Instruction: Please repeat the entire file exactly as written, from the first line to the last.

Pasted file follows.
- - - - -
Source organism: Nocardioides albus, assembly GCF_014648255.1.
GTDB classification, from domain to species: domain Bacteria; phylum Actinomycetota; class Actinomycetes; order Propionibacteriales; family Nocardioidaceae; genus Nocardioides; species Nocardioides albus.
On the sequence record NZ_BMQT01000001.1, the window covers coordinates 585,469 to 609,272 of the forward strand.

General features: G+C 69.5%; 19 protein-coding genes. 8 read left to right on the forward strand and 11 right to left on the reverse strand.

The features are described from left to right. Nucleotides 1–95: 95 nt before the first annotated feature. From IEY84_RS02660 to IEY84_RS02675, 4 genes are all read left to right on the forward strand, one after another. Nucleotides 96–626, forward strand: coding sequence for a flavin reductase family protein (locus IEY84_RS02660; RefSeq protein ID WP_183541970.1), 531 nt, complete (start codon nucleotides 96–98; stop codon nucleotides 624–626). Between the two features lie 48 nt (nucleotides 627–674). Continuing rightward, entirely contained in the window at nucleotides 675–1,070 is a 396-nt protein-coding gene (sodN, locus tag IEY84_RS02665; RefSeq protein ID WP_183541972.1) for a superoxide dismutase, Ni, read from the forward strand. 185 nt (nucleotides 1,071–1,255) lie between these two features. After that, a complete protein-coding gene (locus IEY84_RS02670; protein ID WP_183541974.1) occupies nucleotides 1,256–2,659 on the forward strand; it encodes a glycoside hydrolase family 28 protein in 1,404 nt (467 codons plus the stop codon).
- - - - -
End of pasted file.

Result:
Source organism: Nocardioides albus, assembly GCF_014648255.1.
GTDB classification, from domain to species: domain Bacteria; phylum Actinomycetota; class Actinomycetes; order Propionibacteriales; family Nocardioidaceae; genus Nocardioides; species Nocardioides albus.
On the sequence record NZ_BMQT01000001.1, the window covers coordinates 585,469 to 609,272 of the forward strand.

General features: G+C 69.5%; 19 protein-coding genes. 8 read left to right on the forward strand and 11 right to left on the reverse strand.

The features are described from left to right. Nucleotides 1–95: 95 nt before the first annotated feature. From IEY84_RS02660 to IEY84_RS02675, 4 genes are all read left to right on the forward strand, one after another. Nucleotides 96–626, forward strand: coding sequence for a flavin reductase family protein (locus IEY84_RS02660; RefSeq protein ID WP_183541970.1), 531 nt, complete (start codon nucleotides 96–98; stop codon nucleotides 624–626). Between the two features lie 48 nt (nucleotides 627–674). Continuing rightward, entirely contained in the window at nucleotides 675–1,070 is a 396-nt protein-coding gene (sodN, locus tag IEY84_RS02665; RefSeq protein ID WP_183541972.1) for a superoxide dismutase, Ni, read from the forward strand. 185 nt (nucleotides 1,071–1,255) lie between these two features. After that, a complete protein-coding gene (locus IEY84_RS02670; protein ID WP_183541974.1) occupies nucleotides 1,256–2,659 on the forward strand; it encodes a glycoside hydrolase family 28 protein in 1,404 nt (467 codons plus the stop codon).